Leung Chun-ying was talking to Chris Yeung
Leung Chun-ying, an executive councillor since 1997, reflects on life over the decade
How would you describe Hong Kong after the handover?
It's a very, very different Hong Kong as things turned out, compared to the rather grim or even dark predictions. We had confidence crises during much of the 15 years since [1982, when China said it wanted Hong Kong back] ... People were concerned not so much about the lack of full democracy. They were more concerned about the mundane things in life: the acceptability of the SAR passport, the convertibility of the Hong Kong dollar, the validity of professional qualifications, freedom to travel and other freedoms, a level playing field ... Ten years on, we all know by now none of these apprehensions became reality.
Is there any single event or development that has struck you most?
Naturally, it was the combination of the Asian financial crisis, Sars and a number of mishaps which the Hong Kong government did not handle to the satisfaction of Hong Kong people. That damaged confidence.
Other than external factors, what went wrong? Anything the government should have done better?
There was a build-up of real issues that the government before 1997 did not have the time or the energy to deal with. The new SAR government, as soon as it was sworn in, wanted to shoulder all these pretty difficult, sometimes impossible issues, impossible in terms of trying to solve them within a short span of time. Housing. Education. Environment. Infrastructure. The timing was bad. We were hit by the Asian financial crisis. The euphoria, the feel-good factor, that we had for a few months after the handover, evaporated.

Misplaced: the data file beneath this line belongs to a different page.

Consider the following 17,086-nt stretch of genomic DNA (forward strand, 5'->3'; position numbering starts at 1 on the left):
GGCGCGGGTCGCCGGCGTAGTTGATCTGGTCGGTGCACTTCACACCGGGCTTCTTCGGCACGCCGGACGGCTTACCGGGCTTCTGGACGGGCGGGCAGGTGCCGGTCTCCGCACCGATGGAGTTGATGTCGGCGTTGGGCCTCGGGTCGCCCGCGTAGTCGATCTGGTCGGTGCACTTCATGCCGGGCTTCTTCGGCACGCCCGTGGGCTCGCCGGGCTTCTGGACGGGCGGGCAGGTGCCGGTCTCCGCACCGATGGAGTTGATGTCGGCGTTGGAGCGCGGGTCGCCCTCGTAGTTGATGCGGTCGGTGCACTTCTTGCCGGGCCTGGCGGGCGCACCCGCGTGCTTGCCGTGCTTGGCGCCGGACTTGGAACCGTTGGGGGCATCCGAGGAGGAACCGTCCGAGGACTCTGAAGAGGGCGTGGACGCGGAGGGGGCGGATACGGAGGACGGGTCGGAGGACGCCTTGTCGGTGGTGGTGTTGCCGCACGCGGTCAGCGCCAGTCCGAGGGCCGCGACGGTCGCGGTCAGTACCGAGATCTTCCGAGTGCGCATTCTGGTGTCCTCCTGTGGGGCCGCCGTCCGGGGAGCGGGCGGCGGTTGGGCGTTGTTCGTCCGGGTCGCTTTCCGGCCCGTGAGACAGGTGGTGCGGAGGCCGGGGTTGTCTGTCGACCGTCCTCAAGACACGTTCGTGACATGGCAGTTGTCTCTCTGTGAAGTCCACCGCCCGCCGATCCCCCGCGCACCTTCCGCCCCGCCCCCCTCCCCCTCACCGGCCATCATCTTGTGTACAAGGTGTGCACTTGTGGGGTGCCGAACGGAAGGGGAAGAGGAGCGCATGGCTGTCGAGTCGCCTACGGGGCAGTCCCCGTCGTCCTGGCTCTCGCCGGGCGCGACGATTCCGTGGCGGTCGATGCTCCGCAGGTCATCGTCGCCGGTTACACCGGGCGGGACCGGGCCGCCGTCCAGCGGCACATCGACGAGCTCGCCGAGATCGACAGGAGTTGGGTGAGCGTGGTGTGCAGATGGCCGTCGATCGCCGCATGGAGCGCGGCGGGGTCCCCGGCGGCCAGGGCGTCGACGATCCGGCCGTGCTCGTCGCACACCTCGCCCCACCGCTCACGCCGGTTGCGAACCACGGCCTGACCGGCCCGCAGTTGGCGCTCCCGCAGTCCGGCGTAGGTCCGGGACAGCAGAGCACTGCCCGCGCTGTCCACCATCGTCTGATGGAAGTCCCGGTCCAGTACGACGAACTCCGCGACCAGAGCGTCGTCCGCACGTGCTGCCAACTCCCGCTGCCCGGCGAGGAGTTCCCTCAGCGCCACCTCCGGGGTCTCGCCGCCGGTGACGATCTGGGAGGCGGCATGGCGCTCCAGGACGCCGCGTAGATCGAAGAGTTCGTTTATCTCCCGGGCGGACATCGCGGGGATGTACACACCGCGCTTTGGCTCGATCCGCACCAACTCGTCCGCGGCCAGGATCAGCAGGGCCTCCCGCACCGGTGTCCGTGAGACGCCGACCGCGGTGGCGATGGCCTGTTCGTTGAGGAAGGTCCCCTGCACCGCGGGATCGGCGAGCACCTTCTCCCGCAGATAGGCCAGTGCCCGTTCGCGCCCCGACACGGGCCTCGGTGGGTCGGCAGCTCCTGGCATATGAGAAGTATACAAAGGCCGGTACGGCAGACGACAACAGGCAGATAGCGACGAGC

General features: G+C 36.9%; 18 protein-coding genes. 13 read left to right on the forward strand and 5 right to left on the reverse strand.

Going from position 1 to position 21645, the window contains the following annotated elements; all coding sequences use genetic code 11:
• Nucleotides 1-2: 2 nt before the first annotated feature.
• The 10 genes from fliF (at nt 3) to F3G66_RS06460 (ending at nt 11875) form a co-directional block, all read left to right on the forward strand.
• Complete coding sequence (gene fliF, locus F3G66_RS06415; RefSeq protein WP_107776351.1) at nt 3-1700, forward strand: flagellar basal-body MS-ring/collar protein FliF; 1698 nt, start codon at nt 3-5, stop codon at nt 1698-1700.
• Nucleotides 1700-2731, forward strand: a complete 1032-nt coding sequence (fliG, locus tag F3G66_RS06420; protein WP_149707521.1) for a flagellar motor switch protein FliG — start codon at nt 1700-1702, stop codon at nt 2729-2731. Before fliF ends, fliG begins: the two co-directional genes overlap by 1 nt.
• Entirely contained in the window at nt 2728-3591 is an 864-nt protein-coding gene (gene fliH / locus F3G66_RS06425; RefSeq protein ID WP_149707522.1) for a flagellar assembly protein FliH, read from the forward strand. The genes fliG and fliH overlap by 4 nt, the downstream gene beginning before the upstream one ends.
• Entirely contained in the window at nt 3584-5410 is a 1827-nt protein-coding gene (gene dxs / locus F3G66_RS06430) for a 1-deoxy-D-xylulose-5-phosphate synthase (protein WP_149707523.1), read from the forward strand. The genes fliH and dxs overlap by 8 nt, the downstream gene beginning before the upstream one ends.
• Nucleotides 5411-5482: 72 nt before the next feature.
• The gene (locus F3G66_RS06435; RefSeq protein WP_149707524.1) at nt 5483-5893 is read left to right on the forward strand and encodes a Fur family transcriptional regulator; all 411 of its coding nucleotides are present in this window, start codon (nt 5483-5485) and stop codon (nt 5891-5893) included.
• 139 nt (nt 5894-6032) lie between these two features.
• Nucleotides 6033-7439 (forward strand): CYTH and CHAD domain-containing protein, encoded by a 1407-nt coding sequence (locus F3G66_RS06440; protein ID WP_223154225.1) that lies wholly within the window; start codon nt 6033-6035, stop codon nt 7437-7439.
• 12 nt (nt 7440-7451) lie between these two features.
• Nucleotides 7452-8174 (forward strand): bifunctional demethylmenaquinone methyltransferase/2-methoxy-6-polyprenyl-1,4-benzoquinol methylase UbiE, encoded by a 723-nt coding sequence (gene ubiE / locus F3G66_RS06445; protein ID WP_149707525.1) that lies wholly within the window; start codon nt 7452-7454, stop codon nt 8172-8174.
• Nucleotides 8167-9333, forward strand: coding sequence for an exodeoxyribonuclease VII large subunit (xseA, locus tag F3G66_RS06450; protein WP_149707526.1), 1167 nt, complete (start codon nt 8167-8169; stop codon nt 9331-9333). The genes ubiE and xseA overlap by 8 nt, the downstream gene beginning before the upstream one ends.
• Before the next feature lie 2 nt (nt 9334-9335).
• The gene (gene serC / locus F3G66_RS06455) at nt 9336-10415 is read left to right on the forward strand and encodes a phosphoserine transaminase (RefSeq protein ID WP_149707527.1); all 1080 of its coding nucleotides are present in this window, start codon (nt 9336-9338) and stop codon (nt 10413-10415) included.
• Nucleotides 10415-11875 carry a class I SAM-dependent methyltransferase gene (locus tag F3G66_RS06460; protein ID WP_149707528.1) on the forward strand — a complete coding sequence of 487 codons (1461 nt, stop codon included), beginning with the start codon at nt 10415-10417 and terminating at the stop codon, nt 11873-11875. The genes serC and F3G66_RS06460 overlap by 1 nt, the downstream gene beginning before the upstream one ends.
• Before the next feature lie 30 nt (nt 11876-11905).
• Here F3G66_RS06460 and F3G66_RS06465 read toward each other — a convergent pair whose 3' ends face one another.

Were we not well prepared?
We were very well prepared in terms of preparing for the new constitution, for a new constitutional, political order, for the first SAR of China, the first community in the world to practise 'one country, two systems'. There were other things we were not expecting like the Asian financial crisis. We thought we had a very sound economy, public finances. We thought we had a well-built [social] fabric. But Sars proved us wrong. Bird flu also proved us wrong. Our weaknesses were exposed.
The past 10 years have been difficult for both the government and society. What should we learn from it?
The community and government should not rush into changes including political reform ... Sometimes it's useful to pause and reflect on what we have achieved, where we have done well, not so well and what we can learn to plan ahead.
You have said Hong Kong is not a sovereign democracy. What's the difference between sovereign and non-sovereign democracy?
We are probably unique as a former colony in that we did not become a sovereign state. Therefore, we will not be a sovereign-based democracy even when we achieve direct election of all 60 Legislative Council members and the chief executive. The elected chief executive candidate has to be appointed by the central authorities. This appointment is substantive. This isn't a one-part process. It's a two-part process. Accountability of the chief executive is also dual accountability, unlike in a sovereign state. We have a rather unique design. This is where the difficulty lies.
What should we do?